Recipe by mollypaul
An impressive after-dinner coffee presentation courtesy of the deep South. For the most dramatic effect, lower the lighting. Coffee brewing time not included in preparation time. From the Creole chapter of the United States Regional Cookbook, Culinary Arts Institute of Chicago, 1947.
- 1 teaspoon lemon rind (the colored part only, not the white pith, the colored part only, not the white pith)
- 1⁄2 teaspoon orange rind (the colored part only, not the white pith, the colored part only, not the white pith)
- 4 allspice berries
- 2 whole cloves
- 6 whole coffee beans
- 1 1⁄2 cups brandy or 1 1⁄2 cups whiskey
- 8 sugar cubes
- 3 cups strong hot coffee
- 1 cinnamon stick
Directions See How It's Made
- Prepare in a beautiful, heat-resistant bowl and serve with an attractive metal ladle (a great use for that silver bowl and ladle hidden in your cabinet), as the brûlot is prepared in the presence of your dinner guests.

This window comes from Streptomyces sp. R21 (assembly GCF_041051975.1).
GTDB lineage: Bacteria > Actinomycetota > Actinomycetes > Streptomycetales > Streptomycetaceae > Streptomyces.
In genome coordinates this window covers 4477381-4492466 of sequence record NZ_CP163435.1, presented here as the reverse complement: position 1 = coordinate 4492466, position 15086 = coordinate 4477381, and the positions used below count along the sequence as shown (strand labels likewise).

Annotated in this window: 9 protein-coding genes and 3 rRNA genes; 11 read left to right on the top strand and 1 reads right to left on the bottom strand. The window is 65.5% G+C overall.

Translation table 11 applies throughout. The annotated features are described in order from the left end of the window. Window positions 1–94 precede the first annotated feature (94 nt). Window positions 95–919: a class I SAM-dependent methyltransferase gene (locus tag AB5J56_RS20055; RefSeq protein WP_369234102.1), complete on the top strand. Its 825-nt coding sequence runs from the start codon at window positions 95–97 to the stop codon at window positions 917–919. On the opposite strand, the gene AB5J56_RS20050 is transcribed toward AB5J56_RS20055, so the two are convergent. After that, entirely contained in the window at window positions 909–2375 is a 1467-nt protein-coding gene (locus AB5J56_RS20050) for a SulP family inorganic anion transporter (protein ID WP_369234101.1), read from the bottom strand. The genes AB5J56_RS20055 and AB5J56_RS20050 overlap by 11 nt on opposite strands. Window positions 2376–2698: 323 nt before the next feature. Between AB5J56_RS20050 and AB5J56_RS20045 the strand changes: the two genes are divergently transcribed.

- Combine all the ingredients in the bowl except the coffee and one cube of sugar.
- Heat the ladle, dip up a little of the liquid from the bowl, add the remaining sugar lump and ignite.
- Lower gently into the bowl so that the liquid is ignited.
- While it blazes, pour in the coffee slowly at one side of the bowl so as not to put out the flame; stir gently with the ladle, dipping up the flaming liquid and pouring it back into the bowl.
- When the flame dies out, serve in small coffee cups.